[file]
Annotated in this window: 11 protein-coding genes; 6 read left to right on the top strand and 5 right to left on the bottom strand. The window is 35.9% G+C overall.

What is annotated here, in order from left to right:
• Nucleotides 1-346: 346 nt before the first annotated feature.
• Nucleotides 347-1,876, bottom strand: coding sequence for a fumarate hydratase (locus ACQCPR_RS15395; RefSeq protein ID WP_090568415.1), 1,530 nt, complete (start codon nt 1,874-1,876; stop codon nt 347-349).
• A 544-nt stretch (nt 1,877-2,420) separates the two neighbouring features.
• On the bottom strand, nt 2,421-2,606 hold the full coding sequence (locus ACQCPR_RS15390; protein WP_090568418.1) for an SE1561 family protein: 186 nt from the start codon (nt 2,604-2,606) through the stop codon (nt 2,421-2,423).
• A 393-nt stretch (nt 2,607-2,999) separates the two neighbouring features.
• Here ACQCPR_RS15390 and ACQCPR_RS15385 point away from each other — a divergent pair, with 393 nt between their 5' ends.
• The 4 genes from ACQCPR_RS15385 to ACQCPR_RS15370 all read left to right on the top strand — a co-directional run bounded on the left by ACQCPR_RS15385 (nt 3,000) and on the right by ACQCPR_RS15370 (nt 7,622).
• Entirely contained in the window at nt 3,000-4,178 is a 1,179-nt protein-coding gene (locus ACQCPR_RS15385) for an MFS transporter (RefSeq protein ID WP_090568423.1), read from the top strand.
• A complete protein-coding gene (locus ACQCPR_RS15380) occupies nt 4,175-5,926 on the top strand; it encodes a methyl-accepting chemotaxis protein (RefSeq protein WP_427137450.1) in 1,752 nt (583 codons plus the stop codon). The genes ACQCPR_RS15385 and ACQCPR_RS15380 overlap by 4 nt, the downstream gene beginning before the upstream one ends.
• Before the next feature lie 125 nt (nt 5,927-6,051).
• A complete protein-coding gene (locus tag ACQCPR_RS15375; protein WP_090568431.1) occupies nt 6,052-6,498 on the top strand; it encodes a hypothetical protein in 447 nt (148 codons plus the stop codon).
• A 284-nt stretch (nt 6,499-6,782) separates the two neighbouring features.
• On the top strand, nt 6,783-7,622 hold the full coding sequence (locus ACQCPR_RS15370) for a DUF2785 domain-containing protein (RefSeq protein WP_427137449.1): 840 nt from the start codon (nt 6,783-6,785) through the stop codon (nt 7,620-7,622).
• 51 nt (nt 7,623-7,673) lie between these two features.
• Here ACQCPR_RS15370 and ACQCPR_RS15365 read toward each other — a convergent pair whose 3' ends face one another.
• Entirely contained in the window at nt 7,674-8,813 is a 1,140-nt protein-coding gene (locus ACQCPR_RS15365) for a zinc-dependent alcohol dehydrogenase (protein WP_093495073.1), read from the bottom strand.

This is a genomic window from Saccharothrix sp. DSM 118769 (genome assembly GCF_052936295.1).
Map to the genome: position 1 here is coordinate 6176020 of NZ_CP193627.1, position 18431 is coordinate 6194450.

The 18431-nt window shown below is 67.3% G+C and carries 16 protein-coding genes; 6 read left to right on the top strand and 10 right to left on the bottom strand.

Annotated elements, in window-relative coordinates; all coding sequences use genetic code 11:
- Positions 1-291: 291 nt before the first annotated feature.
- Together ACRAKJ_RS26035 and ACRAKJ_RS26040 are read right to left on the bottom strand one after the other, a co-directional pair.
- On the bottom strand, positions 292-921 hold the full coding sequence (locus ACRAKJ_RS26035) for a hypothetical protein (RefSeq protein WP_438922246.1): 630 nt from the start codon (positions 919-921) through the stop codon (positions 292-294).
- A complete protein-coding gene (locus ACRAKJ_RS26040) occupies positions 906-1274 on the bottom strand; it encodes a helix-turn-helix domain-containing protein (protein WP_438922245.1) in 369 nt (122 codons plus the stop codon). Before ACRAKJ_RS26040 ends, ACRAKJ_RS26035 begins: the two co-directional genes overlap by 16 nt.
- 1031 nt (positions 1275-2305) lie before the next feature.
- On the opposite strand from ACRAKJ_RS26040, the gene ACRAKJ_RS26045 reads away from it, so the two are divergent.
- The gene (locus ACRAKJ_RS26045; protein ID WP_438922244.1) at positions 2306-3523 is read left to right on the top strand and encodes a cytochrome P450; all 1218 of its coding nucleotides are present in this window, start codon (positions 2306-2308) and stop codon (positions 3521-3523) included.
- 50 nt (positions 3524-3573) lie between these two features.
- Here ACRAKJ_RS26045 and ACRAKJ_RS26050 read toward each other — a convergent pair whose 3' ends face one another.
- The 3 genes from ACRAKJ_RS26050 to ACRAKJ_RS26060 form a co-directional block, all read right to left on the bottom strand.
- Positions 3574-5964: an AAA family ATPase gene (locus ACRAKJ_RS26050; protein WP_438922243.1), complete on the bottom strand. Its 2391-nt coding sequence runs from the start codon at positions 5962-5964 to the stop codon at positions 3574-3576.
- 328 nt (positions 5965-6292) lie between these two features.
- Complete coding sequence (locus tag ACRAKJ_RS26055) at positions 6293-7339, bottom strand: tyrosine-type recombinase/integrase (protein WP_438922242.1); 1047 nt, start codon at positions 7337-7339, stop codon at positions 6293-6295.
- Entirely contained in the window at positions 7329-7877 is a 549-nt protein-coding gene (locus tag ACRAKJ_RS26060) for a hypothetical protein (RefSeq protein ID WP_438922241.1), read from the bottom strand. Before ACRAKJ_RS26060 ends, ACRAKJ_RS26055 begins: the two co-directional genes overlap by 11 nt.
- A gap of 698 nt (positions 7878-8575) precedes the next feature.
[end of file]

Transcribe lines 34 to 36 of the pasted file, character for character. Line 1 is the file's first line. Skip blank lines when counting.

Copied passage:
- 328 nt (positions 5965-6292) lie between these two features.
- Complete coding sequence (locus tag ACRAKJ_RS26055) at positions 6293-7339, bottom strand: tyrosine-type recombinase/integrase (protein WP_438922242.1); 1047 nt, start codon at positions 7337-7339, stop codon at positions 6293-6295.
- Entirely contained in the window at positions 7329-7877 is a 549-nt protein-coding gene (locus tag ACRAKJ_RS26060) for a hypothetical protein (RefSeq protein ID WP_438922241.1), read from the bottom strand. Before ACRAKJ_RS26060 ends, ACRAKJ_RS26055 begins: the two co-directional genes overlap by 11 nt.